The Man Who Ate the Zoo: Frank Buckland, forgotten hero of natural history
Frank Buckland was an extraordinary man - surgeon, natural historian, popular lecturer, bestselling writer, museum curator, and a conservationist before the concept even existed.
Eccentric, revolutionary, prolific, he was one of the nineteenth century's most improbable geniuses. His lifelong passion was to discover new ways to feed the hungry. Rhinoceros, crocodile, puppy-dog, giraffe, kangaroo, bear and panther all had their chance to impress, but what finally - and, eventually, fatally - obsessed him was fish.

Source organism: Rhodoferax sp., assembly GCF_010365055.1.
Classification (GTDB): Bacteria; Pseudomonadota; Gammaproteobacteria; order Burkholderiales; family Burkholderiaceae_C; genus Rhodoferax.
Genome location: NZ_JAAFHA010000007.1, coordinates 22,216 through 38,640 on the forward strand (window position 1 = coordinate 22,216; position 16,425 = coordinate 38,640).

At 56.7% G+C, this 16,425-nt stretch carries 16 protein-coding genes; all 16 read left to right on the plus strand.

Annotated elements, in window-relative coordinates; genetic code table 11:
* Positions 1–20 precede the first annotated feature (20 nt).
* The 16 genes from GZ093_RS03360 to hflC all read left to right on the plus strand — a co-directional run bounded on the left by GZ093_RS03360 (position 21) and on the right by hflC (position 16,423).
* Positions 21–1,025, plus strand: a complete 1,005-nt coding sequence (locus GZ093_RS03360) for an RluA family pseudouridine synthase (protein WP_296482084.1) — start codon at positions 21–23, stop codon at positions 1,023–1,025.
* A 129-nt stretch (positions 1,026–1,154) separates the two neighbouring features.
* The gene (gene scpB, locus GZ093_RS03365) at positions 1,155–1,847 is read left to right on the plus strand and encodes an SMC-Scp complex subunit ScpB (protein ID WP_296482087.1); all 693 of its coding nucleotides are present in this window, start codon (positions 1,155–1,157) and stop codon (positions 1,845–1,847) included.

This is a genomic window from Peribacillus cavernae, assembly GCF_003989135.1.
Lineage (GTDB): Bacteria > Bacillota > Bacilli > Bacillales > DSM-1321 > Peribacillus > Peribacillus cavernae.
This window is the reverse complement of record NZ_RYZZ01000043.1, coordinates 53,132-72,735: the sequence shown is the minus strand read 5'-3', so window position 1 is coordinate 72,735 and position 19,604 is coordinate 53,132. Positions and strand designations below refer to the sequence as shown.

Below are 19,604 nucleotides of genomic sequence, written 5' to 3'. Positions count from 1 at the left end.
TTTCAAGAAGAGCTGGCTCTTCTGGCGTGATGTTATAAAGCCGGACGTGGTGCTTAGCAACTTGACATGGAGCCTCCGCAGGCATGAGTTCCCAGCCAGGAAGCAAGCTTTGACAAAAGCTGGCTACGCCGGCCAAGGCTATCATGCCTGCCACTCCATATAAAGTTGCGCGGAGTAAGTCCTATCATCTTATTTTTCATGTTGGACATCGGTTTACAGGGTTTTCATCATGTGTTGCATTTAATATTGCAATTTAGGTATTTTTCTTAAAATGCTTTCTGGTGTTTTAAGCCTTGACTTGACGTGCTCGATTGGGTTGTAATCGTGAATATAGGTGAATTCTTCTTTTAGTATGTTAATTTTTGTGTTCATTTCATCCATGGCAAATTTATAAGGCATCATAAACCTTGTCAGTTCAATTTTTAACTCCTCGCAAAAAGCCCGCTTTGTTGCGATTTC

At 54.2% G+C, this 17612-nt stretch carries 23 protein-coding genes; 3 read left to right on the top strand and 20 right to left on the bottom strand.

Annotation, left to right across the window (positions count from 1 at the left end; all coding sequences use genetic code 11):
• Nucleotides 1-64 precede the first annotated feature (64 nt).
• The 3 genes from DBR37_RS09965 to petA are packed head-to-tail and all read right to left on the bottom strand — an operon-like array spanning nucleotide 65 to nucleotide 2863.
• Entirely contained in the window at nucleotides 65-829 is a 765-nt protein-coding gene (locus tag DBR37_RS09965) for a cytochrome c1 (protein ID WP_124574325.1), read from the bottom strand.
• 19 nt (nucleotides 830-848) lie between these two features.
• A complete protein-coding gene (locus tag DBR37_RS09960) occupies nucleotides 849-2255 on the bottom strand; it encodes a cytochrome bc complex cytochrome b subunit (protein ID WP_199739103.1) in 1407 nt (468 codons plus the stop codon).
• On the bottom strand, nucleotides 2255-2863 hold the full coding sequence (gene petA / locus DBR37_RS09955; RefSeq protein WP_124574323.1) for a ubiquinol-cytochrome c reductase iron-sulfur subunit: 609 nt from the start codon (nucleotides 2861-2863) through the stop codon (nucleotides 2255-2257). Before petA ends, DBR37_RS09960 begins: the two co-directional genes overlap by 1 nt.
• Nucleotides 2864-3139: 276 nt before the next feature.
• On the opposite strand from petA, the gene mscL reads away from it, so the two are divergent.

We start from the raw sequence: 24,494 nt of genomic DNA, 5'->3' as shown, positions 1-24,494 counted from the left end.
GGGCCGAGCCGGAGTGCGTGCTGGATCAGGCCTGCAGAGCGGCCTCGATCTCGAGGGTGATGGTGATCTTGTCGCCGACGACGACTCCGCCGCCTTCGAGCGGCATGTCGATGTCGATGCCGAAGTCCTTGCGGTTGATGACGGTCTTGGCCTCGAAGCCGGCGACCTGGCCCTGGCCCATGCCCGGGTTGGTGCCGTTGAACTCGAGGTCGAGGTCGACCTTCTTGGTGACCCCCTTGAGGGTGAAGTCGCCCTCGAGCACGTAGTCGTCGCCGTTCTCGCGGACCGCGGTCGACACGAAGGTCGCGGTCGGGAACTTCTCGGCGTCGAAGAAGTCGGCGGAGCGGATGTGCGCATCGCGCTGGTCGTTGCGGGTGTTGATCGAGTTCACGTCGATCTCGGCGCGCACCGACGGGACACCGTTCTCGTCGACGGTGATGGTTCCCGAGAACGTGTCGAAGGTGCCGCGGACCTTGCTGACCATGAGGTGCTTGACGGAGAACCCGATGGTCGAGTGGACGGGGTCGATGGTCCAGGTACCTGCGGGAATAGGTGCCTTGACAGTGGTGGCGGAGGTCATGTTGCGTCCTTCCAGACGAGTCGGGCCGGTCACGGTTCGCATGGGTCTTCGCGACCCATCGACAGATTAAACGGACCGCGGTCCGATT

Forgotten now, he was one of the most original, far-sighted and influential natural scientists of his time, held as high in public esteem as his great philosophical enemy, Charles Darwin.
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